As audience and readers, we know that we are falling into a foreign world where we learn things. Arthur Fleck, The Joker, lives in a drab and mundane world, a big city full of unfriendly faces, a place full of hardships.
A few years ago, the 2019 film, The Joker, wouldn’t have worked; audiences only rooted for clear-cut good guys, who were nice from the start, and where we already knew their goals. The bad guys turned up at the first plot point and ruined everything for them, that’s when we would sit on the edge of our seats and hope to God that the good guy is up to the job of fighting these baddies.
As time went by, and the world became more sinister, readers and audiences were primed for new material. The Joker, known already as a pretty nasty piece of work, set us up so that we would adore him, follow him, and feel embarrassed that we actually feel sad for him. And if there was more of him, we’d go and buy a ticket.
The Joker, simply an underdog gone wrong, is enough for us to understand his actions. A reader can understand a character, but not identify with him, they know wiping out a bunch of visitors to your apartment is very wrong, but the audience gets it — he had to do that.
When you think of Hannibal Lector in “Silence of the Lambs”, we remember him as a cannibal, and a slimy character. We shouldn’t like him at all — regardless of his other characteristics. He is also an expert on cuisine, classical music, and he shows formidable intelligence that frightens anybody who has to deal with him. Those last three are the human characteristics that make him irresistible.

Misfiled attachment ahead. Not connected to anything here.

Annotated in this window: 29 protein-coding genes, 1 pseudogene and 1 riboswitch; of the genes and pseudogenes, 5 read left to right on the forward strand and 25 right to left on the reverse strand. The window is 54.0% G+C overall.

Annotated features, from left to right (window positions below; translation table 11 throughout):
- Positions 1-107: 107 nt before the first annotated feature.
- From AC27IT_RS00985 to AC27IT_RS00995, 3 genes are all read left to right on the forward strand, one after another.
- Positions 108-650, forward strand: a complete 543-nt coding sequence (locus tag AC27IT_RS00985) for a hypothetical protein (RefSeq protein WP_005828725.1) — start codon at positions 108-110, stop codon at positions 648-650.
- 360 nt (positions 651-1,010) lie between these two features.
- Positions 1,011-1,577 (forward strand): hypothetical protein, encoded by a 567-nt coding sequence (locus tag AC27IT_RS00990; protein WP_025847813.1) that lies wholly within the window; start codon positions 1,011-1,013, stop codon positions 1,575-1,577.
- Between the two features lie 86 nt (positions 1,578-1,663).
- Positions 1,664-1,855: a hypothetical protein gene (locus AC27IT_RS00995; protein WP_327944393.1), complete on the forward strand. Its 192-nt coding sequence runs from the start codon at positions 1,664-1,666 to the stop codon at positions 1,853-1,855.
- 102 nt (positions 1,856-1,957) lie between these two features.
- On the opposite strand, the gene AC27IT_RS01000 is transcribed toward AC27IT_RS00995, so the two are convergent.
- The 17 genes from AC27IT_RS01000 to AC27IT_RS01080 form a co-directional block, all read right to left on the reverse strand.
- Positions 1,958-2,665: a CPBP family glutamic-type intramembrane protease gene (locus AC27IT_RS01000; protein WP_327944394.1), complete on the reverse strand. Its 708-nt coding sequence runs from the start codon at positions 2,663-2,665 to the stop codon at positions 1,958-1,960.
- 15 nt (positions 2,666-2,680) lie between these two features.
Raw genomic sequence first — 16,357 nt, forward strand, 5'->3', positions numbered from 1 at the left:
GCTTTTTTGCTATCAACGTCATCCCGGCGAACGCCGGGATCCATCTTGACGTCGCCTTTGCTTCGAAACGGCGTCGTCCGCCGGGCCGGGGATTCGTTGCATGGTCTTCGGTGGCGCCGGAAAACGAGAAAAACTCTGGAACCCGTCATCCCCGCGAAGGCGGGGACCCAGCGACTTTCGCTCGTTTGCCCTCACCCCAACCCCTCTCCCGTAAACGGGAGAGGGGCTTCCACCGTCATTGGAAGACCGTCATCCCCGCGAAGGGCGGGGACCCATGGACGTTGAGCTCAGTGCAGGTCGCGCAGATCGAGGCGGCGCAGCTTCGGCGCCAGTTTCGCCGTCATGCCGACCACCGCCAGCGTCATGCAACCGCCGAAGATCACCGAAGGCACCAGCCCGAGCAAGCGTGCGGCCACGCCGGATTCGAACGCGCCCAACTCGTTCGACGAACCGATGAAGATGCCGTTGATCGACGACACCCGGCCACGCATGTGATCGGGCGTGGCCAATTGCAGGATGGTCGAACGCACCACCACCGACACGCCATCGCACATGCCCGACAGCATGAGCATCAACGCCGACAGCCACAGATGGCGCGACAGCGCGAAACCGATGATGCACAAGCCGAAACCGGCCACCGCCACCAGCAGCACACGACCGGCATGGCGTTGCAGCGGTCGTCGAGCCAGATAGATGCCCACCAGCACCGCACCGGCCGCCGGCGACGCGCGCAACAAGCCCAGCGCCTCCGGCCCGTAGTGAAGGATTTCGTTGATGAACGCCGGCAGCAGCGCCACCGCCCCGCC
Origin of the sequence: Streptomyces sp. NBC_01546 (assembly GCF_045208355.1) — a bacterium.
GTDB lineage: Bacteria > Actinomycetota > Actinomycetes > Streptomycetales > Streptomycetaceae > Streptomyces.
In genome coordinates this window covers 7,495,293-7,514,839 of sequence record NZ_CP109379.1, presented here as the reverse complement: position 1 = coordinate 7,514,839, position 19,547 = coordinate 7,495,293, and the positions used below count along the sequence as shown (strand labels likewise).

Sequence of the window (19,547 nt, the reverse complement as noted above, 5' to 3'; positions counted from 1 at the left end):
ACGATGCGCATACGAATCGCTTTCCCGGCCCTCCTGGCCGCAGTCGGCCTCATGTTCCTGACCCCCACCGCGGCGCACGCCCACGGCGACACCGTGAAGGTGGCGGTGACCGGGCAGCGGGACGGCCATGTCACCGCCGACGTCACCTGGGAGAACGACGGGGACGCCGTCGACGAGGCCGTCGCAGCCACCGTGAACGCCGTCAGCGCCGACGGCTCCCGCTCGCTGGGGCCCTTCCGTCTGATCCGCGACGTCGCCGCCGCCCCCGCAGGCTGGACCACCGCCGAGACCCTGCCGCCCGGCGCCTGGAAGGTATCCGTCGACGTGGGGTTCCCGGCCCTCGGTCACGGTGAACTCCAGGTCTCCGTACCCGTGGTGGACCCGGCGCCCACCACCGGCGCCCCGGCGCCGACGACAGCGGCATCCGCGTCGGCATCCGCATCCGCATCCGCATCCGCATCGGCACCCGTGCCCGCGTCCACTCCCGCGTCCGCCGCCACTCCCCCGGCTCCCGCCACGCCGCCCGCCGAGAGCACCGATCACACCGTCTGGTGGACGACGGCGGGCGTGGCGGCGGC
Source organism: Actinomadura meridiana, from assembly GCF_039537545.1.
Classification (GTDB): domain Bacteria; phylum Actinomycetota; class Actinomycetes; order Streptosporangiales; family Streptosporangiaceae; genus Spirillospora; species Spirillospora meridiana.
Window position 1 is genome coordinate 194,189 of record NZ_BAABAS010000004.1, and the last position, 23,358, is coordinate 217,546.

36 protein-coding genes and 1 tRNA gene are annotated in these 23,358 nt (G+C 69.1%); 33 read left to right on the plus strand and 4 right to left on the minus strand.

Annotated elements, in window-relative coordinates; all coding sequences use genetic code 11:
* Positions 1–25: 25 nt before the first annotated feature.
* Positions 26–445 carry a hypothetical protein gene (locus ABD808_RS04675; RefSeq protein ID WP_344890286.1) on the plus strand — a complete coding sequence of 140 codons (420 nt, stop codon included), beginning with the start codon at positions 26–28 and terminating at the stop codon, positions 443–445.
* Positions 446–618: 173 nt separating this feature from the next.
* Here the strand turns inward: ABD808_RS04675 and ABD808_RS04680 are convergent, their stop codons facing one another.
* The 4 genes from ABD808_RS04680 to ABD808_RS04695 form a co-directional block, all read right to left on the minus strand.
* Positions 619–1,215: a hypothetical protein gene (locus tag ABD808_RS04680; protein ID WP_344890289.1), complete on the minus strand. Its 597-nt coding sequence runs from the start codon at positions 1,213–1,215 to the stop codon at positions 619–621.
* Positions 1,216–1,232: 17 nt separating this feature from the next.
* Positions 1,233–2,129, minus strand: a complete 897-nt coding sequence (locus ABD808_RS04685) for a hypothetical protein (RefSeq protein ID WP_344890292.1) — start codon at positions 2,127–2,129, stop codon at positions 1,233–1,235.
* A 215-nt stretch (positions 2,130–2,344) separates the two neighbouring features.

Like a snake, he can beguile anybody who comes close to him.
Arthur Fleck, the wimp, finally transforms himself into The Joker. In so doing, he reveals his new self, his criminal self that isn’t afraid of anyone. He can charm people, draw them close enough, then go for the jugular vein. Shoot them, and taunt them. He is having his revenge, and we hate him, but love the character that he has left behind.
The two sides of personality function well in conflict, it’s this conflict in character that fascinates us, and makes us think that maybe there is some good in this evil person.
With The Joker, we don’t forget who he was when we first met him. With Hannibal Lector, we discover as we go along that he is cannibal, and a highly cultured person. We pick the acceptable character traits out and keep them in hope that they will become dominant again. But they don’t, and Hannibal eats whoever he pleases, and the Joker goes way too far and blows his world to smithereens, self destructs, and seemingly disappears into a dark hole.
We leave the cinema in both case, hoping that there will be sequel. We love these guys.
We don’t really love them, but they do fascinate us to our core. I think, just like a psychologist becomes driven by the desire to understand human nature, the reader is driven to understand more and more about bad characters through constant story reading, maybe it will lead to understanding why the world is such an unsafe place, why people do terrible things.
All our fictions stem from the real world, we write and exaggerate character to magnify the horror, but as writers it is important to remember that you can’t show the reader how terrible, horrific, and abhorrent it all is, unless you keep your characters as likeable human beings who do terrible things.
Medium Pages and Articles by Sean P. Durham